Mysteries can also be thrillers when a ticking clock is added to create suspense. The protagonist faces many close calls and must overcome challenging obstacles before she can save the day.
These are novels tend to become old friends. They are not page turners or thrillers, but they are compelling reads. You can read a chapter, then turn the light off and go to sleep. Cozies can be written in any genre and may cut across many genres. They have satisfactory, if not, uplifting happy endings. Cozies generally do not contain gory details, explicit sex, violence, or torture situations.
However, this does not mean that serious topics are not dealt with in the genre of cozy. The Guernsey Literary and Potato Peel Pie Society is an excellent example of a cozy novel that dealt with the reality of living under a Nazi regime during WWII. The No. 1 Ladies Detective series is another example of a cozy novel series that deals with the reality of living in Southern Africa.
Historical Fiction Novels
Historical fiction are stories that take place in time at least three generations (roughly 50 to 75 years) ago. They need to be accurate as far as technology, dress, habits, historical events, and mores of the time and place in which the stories are situated. Because of the construct of a historical novel, writers should ensure that their stories ring of authenticity by doing research so that their readers will not stumble upon misconstruencies, which will bring any historical fiction to a screeching halt in the readers’ minds. Stories may take place anywhere from Prehistoric times to the 1940s. Historical fiction does not have any elements of fantasy, time travel or sci-fi. Authors of historical fiction use the time period as an interesting backdrop to their plots and characters.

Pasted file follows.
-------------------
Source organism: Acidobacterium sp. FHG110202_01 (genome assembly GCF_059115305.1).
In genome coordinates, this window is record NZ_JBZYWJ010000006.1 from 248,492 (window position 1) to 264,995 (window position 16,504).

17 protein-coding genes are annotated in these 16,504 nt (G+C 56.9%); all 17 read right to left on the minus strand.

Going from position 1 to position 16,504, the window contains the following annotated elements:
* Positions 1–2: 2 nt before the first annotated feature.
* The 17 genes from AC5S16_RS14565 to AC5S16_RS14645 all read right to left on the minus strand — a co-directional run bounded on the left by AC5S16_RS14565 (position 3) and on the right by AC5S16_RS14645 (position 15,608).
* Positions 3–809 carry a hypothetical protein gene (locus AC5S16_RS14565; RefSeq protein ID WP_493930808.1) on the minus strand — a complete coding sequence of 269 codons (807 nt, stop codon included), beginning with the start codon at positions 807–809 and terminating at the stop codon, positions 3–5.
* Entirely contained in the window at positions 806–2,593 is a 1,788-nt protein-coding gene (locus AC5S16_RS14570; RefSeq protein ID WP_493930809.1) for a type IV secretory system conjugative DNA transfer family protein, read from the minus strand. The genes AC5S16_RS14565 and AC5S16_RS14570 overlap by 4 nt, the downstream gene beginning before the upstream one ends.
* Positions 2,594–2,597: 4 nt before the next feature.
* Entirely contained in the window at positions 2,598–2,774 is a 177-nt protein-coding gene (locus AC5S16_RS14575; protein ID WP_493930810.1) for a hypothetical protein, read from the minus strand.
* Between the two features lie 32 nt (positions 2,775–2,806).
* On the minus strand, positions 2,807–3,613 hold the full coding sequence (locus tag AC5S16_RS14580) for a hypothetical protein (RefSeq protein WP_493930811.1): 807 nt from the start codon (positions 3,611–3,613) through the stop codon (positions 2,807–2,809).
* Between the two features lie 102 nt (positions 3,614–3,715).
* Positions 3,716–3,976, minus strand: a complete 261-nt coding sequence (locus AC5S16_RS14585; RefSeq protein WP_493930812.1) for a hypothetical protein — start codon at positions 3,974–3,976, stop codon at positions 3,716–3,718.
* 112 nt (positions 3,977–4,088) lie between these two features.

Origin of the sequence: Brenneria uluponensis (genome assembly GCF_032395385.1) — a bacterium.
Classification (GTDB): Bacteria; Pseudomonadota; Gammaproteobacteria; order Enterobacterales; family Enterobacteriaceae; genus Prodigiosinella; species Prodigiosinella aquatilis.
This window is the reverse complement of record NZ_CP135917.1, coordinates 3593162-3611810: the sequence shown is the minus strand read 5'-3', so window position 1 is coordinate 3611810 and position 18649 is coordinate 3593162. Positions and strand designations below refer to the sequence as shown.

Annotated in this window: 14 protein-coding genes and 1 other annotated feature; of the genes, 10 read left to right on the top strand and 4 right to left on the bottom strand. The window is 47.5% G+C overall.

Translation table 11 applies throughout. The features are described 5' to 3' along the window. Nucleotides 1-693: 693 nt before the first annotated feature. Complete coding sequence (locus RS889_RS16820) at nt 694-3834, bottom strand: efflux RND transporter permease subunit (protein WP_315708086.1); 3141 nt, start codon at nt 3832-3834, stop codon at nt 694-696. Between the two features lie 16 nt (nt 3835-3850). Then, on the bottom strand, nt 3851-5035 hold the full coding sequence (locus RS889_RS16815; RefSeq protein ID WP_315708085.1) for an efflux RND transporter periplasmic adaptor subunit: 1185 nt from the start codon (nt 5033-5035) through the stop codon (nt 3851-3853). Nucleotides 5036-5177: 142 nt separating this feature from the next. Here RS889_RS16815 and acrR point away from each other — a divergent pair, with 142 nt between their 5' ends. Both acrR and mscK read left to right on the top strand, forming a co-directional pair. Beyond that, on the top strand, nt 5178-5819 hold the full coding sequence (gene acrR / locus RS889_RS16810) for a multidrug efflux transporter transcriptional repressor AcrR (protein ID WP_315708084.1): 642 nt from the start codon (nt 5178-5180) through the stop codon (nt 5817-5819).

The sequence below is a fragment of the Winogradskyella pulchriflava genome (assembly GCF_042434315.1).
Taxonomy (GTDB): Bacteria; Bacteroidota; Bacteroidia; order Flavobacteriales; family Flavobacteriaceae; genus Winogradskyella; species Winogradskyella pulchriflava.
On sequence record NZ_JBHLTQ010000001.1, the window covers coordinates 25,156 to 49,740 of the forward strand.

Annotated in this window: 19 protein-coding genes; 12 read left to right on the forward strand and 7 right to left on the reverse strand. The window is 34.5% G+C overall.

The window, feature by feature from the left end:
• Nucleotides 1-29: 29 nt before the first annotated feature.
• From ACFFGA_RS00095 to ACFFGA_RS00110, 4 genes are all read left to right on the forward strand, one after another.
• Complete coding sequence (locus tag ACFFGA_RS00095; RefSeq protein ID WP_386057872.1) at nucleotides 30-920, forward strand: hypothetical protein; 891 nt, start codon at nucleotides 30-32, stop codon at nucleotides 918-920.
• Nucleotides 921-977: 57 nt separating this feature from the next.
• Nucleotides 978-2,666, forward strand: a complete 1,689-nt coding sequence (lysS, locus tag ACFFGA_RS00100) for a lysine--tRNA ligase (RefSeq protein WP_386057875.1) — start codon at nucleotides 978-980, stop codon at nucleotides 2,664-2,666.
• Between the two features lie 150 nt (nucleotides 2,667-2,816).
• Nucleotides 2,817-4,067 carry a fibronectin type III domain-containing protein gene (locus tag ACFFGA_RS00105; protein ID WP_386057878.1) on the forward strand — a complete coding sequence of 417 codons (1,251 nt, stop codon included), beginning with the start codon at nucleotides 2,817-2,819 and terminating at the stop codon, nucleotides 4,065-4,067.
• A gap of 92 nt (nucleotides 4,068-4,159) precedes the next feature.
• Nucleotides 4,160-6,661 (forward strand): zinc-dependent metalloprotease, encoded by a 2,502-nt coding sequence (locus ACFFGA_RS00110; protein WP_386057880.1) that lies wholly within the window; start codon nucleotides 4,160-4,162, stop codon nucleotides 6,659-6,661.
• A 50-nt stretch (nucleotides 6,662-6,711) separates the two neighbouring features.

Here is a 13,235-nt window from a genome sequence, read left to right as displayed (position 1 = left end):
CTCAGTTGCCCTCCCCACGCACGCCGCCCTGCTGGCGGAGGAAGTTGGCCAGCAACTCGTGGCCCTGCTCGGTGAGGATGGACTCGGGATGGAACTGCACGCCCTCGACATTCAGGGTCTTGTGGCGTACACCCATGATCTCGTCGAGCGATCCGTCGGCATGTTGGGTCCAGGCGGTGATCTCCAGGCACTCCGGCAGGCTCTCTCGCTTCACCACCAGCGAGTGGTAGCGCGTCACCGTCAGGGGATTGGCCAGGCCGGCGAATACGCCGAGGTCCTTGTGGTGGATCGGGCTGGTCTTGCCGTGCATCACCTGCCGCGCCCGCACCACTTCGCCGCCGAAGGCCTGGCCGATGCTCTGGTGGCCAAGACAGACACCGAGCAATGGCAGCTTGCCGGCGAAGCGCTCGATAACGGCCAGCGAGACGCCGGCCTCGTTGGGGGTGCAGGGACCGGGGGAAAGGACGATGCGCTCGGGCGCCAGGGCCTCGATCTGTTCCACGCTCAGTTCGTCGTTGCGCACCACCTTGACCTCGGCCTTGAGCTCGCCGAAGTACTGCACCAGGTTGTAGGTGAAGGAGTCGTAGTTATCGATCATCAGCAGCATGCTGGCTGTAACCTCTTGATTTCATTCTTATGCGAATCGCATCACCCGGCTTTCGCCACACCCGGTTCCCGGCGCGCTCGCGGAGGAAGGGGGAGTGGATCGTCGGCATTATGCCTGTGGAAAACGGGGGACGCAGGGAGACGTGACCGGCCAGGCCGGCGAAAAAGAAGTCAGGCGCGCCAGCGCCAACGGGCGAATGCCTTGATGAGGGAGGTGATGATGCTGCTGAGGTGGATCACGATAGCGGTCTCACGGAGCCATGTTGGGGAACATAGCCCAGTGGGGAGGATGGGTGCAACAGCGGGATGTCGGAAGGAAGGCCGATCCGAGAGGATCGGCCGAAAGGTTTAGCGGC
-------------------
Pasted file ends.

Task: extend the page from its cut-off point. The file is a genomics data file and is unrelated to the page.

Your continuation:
Philippa Gregory’s novels about Tudors are exemplary examples of historical fiction.
CBR follows the Romance Writers of America description of this genre. The basis of romantic fiction is that it contains a central love story, has an optimistic ending, and is emotionally satisfying. There are many categories in this genre from sweet romantic cozy stories to sizzling hot romances (guidelines note: we accept entires with sex scenes, but discourage gratuitous and graphic sex). The romance genre occupies the largest share of the U.S. consumer fiction market. Its sales double any other category of fiction.
To learn more about this category, visit this link: http://www.rwa.org/cs/the_romance_genre
Narrative nonfiction is an increasingly popular genre that is inherently based in fact and real life. Creativity is encouraged and the best narrative nonfiction works will utilize many of the elements of good fiction writing to craft a compelling nonfiction story. However, too much “artistic license” or deviation from the facts will quickly turn a nonfiction piece into a work of fiction. Sub genres include travelogues, memoirs, and career experiences, to name a few. This genre is also known as creative nonfiction.